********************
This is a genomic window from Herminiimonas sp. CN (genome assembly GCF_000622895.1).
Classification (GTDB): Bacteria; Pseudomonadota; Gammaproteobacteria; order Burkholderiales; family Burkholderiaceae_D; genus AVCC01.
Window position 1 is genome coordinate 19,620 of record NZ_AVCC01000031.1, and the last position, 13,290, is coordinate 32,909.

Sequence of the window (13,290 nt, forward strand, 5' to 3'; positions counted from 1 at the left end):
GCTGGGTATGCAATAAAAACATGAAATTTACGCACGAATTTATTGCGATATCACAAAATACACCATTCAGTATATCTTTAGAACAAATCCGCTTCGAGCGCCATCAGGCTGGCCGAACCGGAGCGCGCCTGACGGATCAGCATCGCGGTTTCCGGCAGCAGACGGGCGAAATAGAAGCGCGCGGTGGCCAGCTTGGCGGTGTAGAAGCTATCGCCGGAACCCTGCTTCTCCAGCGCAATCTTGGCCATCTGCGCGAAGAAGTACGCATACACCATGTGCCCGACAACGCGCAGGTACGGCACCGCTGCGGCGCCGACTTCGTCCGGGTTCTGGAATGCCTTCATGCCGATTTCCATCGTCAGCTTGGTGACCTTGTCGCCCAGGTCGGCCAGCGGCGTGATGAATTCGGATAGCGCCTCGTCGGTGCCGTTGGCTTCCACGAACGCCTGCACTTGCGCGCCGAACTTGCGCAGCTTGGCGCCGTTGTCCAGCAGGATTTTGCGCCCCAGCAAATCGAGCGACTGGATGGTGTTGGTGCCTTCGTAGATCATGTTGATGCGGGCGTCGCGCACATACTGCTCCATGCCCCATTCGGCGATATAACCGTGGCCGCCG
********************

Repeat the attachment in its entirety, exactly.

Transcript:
This is a genomic window from Herminiimonas sp. CN (genome assembly GCF_000622895.1).
Classification (GTDB): Bacteria; Pseudomonadota; Gammaproteobacteria; order Burkholderiales; family Burkholderiaceae_D; genus AVCC01.
Window position 1 is genome coordinate 19,620 of record NZ_AVCC01000031.1, and the last position, 13,290, is coordinate 32,909.

Sequence of the window (13,290 nt, forward strand, 5' to 3'; positions counted from 1 at the left end):
GCTGGGTATGCAATAAAAACATGAAATTTACGCACGAATTTATTGCGATATCACAAAATACACCATTCAGTATATCTTTAGAACAAATCCGCTTCGAGCGCCATCAGGCTGGCCGAACCGGAGCGCGCCTGACGGATCAGCATCGCGGTTTCCGGCAGCAGACGGGCGAAATAGAAGCGCGCGGTGGCCAGCTTGGCGGTGTAGAAGCTATCGCCGGAACCCTGCTTCTCCAGCGCAATCTTGGCCATCTGCGCGAAGAAGTACGCATACACCATGTGCCCGACAACGCGCAGGTACGGCACCGCTGCGGCGCCGACTTCGTCCGGGTTCTGGAATGCCTTCATGCCGATTTCCATCGTCAGCTTGGTGACCTTGTCGCCCAGGTCGGCCAGCGGCGTGATGAATTCGGATAGCGCCTCGTCGGTGCCGTTGGCTTCCACGAACGCCTGCACTTGCGCGCCGAACTTGCGCAGCTTGGCGCCGTTGTCCAGCAGGATTTTGCGCCCCAGCAAATCGAGCGACTGGATGGTGTTGGTGCCTTCGTAGATCATGTTGATGCGGGCGTCGCGCACATACTGCTCCATGCCCCATTCGGCGATATAACCGTGGCCGCCG